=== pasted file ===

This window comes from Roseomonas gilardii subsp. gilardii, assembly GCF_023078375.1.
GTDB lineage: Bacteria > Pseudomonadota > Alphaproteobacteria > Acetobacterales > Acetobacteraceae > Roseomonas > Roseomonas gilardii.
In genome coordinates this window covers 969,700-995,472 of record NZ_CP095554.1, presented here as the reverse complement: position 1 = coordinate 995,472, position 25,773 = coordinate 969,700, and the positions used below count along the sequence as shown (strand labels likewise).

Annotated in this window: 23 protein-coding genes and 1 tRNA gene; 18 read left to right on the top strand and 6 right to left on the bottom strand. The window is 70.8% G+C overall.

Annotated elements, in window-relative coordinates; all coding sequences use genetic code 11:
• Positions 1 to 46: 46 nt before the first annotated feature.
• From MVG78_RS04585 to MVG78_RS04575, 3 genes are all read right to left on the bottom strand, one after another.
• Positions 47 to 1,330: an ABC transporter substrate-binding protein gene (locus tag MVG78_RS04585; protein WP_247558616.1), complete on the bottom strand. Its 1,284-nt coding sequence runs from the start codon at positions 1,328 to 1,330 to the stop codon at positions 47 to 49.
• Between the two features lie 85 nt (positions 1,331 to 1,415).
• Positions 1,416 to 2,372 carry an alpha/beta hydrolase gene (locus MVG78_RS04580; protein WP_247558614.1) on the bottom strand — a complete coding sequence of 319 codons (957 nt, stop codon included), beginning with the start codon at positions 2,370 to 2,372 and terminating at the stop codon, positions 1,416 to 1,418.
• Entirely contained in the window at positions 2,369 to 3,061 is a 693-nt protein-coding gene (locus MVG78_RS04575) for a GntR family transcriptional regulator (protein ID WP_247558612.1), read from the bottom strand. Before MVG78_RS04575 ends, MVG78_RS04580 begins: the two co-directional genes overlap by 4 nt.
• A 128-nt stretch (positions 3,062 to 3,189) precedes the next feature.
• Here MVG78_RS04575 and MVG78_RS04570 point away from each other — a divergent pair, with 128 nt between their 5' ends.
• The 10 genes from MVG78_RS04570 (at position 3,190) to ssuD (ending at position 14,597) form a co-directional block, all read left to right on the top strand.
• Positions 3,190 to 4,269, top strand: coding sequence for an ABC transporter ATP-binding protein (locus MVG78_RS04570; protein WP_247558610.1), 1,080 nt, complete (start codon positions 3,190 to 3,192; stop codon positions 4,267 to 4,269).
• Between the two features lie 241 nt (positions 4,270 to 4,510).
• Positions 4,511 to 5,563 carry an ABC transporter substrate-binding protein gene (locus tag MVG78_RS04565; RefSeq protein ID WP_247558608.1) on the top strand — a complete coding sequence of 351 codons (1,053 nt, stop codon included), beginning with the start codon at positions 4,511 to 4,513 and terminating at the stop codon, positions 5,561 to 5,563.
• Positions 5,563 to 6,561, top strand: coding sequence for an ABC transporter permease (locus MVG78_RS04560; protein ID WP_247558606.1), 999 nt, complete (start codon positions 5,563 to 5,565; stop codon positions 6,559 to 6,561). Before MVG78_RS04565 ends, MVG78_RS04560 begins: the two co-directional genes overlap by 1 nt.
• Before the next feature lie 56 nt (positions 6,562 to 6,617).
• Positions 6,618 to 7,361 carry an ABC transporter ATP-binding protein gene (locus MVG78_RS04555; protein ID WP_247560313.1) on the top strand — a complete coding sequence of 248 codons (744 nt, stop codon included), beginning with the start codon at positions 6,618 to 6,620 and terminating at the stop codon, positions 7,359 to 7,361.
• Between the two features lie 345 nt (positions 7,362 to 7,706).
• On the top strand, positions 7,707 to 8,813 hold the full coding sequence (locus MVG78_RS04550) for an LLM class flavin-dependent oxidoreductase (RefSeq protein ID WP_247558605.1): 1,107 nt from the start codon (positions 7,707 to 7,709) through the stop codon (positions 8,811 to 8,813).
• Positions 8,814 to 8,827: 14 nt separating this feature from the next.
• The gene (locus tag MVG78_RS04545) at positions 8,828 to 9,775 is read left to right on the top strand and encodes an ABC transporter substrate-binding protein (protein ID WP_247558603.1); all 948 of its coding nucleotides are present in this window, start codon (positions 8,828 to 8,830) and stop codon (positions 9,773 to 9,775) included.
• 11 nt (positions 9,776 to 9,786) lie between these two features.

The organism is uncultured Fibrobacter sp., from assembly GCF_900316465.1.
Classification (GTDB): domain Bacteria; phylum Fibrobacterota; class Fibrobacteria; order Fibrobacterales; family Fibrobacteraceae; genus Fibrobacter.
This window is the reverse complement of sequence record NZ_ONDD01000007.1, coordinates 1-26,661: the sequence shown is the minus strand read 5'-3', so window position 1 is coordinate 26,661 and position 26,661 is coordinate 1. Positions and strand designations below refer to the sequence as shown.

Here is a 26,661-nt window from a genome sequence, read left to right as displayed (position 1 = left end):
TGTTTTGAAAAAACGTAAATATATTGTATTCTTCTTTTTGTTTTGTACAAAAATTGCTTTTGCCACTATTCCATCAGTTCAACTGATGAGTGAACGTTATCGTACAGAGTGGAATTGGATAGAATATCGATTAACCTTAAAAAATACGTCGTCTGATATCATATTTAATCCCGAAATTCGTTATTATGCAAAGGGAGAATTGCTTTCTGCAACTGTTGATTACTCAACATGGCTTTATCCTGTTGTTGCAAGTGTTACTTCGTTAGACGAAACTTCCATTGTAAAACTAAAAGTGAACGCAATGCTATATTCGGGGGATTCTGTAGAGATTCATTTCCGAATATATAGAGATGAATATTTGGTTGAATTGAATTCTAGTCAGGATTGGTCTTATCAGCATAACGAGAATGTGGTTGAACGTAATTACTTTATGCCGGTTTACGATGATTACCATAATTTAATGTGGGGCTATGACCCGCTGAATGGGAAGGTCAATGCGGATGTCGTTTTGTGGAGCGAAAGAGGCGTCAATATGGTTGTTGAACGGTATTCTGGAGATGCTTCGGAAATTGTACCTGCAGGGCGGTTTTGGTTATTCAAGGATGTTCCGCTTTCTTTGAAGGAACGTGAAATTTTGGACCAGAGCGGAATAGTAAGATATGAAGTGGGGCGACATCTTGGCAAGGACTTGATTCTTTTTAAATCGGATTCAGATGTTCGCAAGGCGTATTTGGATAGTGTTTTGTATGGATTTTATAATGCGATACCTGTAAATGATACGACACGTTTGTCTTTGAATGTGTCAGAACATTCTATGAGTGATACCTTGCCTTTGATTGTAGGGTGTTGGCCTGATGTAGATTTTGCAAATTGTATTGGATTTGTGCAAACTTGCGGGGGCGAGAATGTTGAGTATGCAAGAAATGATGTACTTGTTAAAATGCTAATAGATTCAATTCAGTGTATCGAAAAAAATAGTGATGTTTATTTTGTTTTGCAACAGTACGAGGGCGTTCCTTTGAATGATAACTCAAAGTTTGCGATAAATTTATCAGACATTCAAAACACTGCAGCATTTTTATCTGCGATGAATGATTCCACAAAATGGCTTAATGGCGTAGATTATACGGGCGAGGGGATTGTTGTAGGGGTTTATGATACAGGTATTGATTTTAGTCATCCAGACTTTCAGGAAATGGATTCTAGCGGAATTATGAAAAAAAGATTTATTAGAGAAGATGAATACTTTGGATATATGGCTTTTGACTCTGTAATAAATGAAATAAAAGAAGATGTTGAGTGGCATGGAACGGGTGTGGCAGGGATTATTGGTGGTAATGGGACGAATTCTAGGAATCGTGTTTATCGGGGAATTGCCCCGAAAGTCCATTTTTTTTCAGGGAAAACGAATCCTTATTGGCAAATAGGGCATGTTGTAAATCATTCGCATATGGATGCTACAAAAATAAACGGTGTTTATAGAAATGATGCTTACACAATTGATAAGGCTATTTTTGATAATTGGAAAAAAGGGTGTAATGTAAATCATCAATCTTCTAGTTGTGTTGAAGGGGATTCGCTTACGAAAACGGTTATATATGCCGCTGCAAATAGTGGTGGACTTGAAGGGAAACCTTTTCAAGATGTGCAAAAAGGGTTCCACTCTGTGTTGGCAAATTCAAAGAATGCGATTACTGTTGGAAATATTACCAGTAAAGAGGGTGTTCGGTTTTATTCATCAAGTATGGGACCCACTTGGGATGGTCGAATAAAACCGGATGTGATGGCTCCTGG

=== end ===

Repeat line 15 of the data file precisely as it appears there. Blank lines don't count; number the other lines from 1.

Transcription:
• Positions 3,190 to 4,269, top strand: coding sequence for an ABC transporter ATP-binding protein (locus MVG78_RS04570; protein WP_247558610.1), 1,080 nt, complete (start codon positions 3,190 to 3,192; stop codon positions 4,267 to 4,269).